DIDCOT, UK: Following Lord Frost’s announcement yesterday that the UK will be maintaining a “standstill period” for current grace periods for goods traded in Northern Ireland while the Protocol is renegotiated, the UK’s Horticultural Trades Association (HTA) have reiterated their call to ‘Let Britain Grow’ through the UK and EU agreeing equivalence in plant health standards.
Speaking in the House of Lords yesterday, Lord Frost specifically mentioned the trade in seeds and plants had experienced difficulties and the Protocol should be renegotiated in order to give stability and surety to businesses.
James Barnes, Chairman of the HTA said: “We’ve already seen evidence that Northern Irish businesses have forsaken long held supplier relations with GB growers and traders and are sourcing plants direct from the EU to avoid the difficulties in buying plants from Great Britain.
“The new approach proposed by the UK Government could be good news for businesses who need an urgent solution to the current prohibition on trading with Northern Ireland in species like oak, acer and honeysuckle. The recognition for some level of equivalence for Northern Ireland trades could be a strategy for a wider UK-EU agreement on plant health standards.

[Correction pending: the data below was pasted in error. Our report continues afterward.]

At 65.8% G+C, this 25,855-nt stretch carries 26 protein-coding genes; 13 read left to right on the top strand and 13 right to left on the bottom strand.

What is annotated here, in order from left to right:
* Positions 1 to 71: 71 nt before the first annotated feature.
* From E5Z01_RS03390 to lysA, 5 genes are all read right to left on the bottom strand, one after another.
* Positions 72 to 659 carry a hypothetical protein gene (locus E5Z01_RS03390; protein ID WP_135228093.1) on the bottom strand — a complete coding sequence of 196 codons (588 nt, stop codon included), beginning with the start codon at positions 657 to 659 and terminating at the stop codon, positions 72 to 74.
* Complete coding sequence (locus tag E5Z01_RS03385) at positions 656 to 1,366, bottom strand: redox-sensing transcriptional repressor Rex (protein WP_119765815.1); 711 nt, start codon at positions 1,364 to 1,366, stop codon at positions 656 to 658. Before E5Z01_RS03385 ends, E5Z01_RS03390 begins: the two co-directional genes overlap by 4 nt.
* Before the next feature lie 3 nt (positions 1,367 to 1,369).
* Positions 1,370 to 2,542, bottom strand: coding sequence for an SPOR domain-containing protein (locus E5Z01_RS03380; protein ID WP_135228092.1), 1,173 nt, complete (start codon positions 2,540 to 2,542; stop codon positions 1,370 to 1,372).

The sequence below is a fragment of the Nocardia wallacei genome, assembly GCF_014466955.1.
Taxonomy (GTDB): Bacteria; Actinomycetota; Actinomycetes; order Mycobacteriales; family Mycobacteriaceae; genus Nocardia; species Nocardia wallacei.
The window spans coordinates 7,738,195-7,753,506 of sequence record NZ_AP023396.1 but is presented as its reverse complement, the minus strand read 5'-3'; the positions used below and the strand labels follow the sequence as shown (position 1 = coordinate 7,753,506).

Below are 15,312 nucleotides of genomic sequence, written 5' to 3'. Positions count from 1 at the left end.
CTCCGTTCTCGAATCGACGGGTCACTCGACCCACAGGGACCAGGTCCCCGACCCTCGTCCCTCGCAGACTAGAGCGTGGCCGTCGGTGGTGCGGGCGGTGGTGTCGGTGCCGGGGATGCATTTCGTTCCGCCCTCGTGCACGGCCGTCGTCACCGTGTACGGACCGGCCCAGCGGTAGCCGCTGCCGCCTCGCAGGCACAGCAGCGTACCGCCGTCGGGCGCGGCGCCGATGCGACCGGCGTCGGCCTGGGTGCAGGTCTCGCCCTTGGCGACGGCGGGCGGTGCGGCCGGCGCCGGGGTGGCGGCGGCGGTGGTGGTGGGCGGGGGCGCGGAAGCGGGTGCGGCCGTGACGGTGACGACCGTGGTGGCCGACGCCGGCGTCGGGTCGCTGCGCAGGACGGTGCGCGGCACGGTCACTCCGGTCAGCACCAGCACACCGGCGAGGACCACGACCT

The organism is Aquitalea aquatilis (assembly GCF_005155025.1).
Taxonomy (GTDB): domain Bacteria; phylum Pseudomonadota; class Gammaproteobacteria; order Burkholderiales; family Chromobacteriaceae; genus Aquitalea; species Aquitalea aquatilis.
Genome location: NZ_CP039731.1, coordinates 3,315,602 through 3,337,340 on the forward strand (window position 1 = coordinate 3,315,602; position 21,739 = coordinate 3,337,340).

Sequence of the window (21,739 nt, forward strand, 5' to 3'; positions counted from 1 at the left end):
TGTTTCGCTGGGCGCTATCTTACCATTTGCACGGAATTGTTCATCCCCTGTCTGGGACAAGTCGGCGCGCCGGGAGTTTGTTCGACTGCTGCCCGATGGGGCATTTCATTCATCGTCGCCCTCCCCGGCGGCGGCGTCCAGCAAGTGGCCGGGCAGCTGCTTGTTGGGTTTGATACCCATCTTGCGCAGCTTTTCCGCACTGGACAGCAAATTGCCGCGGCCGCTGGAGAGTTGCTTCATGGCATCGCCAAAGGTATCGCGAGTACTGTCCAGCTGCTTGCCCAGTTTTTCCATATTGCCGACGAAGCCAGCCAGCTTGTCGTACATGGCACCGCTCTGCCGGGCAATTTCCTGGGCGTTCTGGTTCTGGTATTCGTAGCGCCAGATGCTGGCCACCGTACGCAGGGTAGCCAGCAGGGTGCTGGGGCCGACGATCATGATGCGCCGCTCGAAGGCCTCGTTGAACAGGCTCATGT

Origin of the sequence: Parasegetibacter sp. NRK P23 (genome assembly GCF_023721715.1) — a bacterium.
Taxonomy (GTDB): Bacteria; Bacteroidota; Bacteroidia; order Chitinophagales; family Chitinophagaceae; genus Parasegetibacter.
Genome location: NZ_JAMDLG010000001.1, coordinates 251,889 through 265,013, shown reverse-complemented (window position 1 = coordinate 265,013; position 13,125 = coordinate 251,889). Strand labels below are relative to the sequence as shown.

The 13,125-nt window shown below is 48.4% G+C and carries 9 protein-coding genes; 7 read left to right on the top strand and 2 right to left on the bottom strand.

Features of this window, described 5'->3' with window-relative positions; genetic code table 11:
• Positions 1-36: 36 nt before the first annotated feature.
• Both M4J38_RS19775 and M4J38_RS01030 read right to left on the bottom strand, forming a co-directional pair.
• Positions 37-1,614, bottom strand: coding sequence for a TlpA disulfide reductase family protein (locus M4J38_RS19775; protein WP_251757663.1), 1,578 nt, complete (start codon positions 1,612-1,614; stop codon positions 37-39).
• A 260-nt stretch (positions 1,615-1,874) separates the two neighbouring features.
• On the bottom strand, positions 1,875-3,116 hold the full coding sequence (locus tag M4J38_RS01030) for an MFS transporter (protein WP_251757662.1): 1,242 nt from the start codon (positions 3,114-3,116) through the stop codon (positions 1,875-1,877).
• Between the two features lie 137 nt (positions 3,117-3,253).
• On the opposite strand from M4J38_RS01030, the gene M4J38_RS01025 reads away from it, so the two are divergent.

This is what we have been calling for through our ‘Let Britain Grow’ campaign. It would remove the £25m-£30m extra costs of trade the industry has been hit with and bring a more pragmatic approach to restrictions around what plants and trees are being imported and exported.
Through acknowledging that each other’s standards in plant health are acceptable not only maintains biosecurity but enhances it. This will allow the sector to increase UK-based production and extend our ability to export those iconic British plants, seeds and garden services this country is known for.”
The “honesty box” approach to Northern Irish trade will enable businesses in Great Britain trading into Northern Ireland to self-attest that their goods will remain in Northern Ireland and not be traded into the EU. This should remove the high volume of checks happening at Northern Irish ports and alleviate the effects being felt by Northern Irish people and businesses, as well as maintain long established supply chains between GB and NI.
More information on the ‘Let Britain Grow’ campaign can be found HERE